Manitobans woke up on Sunday to a lockdown aimed at curbing the spread of COVID-19 as the province battles some of the highest per capita infections in the country.
Not only are restaurants, bars and patios in Manitoba now closed to in-person dining, many other businesses like salons and gyms are shut down entirely for three weeks, the latest public health order says.
Indoor religious, cultural and community gatherings are also not allowed. Outdoor gatherings in public areas involving people from more than one household are limited to a maximum of five people.
These strict measures are devastating to small businesses, says Jonathan Alward of the Canadian Federation of Independent Business.
“I don’t know how you can expect business owners to keep pushing through this,” he said.
“They’ve already taken on, on average through Manitoba and Saskatchewan, $180,000 in debt just related to COVID-19.”
He says small businesses desperately need financial support from the province.
“What we heard coming out of the second lockdown was we didn’t want there to be a yoyo. Well the yoyo’s back, and there are no supports,” he said, adding that some business owners are “giving up hope.”
WATCH | Roussin on ‘dramatic rise’ in cases:
Shawn Brandson, the owner of Promenade Cafe and Wine had to cancel all of his Mothers Day reservations and is out about $6,000 from all the food he bought for the occasion, but that’s just the tip of the iceberg.
“It’s tough because you’re trying to do the right things to keep people safe, but you know, 24 hours notice that we’re shutting down again, it was a bit of a shocker,” he said.
Sachit Mehra, the co-owner and manager of the East India Company, says another lockdown is “brutal” for his bottom line and needs government support to make it through.
The last 15 months have been very challenging for his restaurant because he normally counts on tourists or people who work downtown popping by for lunch or dinner.
“It’s not a matter of writing off the year — that almost goes without saying — we’re now looking at writing off retirement,” Mehra said.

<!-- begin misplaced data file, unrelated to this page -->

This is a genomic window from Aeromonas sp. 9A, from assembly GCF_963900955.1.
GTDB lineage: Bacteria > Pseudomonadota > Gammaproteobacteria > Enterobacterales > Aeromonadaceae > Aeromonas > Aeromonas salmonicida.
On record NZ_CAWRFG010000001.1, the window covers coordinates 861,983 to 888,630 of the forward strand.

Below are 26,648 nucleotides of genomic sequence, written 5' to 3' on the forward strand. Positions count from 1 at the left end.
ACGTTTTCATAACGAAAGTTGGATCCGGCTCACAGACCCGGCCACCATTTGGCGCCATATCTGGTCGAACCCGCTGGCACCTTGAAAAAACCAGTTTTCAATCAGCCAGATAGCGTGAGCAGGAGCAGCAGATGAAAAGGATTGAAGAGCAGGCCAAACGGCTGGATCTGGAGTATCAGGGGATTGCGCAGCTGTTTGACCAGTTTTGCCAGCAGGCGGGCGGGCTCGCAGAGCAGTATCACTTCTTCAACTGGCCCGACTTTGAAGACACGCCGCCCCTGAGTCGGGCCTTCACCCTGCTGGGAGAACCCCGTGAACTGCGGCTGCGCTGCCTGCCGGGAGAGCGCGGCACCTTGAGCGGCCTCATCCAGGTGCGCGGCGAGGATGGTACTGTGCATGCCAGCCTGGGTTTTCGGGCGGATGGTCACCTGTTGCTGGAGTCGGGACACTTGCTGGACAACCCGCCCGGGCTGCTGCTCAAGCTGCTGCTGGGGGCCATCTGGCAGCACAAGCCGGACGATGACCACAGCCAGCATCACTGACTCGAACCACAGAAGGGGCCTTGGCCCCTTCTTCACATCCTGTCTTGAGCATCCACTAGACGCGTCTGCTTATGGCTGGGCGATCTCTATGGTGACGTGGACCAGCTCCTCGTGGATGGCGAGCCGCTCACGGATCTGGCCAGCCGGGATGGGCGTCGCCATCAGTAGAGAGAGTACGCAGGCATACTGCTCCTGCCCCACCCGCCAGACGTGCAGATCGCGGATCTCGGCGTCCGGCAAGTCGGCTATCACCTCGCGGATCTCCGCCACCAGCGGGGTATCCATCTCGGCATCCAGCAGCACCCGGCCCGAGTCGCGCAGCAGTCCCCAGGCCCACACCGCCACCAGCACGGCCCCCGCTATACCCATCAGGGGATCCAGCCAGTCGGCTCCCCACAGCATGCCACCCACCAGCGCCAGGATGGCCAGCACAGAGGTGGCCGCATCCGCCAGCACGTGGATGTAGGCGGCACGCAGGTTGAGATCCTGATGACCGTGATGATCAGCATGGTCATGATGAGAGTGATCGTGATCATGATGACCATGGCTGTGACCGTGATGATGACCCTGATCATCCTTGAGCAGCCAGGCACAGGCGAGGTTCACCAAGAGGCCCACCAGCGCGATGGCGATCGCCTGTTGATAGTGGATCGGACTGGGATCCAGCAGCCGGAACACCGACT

Stricter measures needed
As difficult as a lockdown is for local businesses, doctors and epidemiologists have been calling for a circuit-breaker shutdown for weeks because the number of people infected with COVID-19 is quickly rising.
Dr. Philippe Lagacé-Wiens is a medical microbiologist at St. Boniface Hospital and is concerned it’s too little, too late.
“I’m still worried that it’s insufficient to ensure that transmission will be curtailed because of all the other non-essential businesses that remain open,” he said, adding that Grades 7 to 12 schools should be closed, too.
It’s difficult for parents to find care for younger children, especially parents who are essential workers, he says, and there are measures in place to protect them in school.
Lagacé-Wiens says he and his health-care colleagues are “gravely concerned” about the projected number of COVID-19 patients who will become seriously ill, especially in light of how busy those in health care already are.
“We are already getting to the point where the health-care system is very strained and it’s only going to get worse from from here into the next four to six weeks,” he said.
A light at the end of the tunnel is the COVID-19 vaccines, Lagacé-Wiens said.
“Our best chance at this point of even a half-normal summer, near the end of summer maybe, is for enough people to be immunized. I encourage all Manitobans to go and do that as soon as they possibly can.”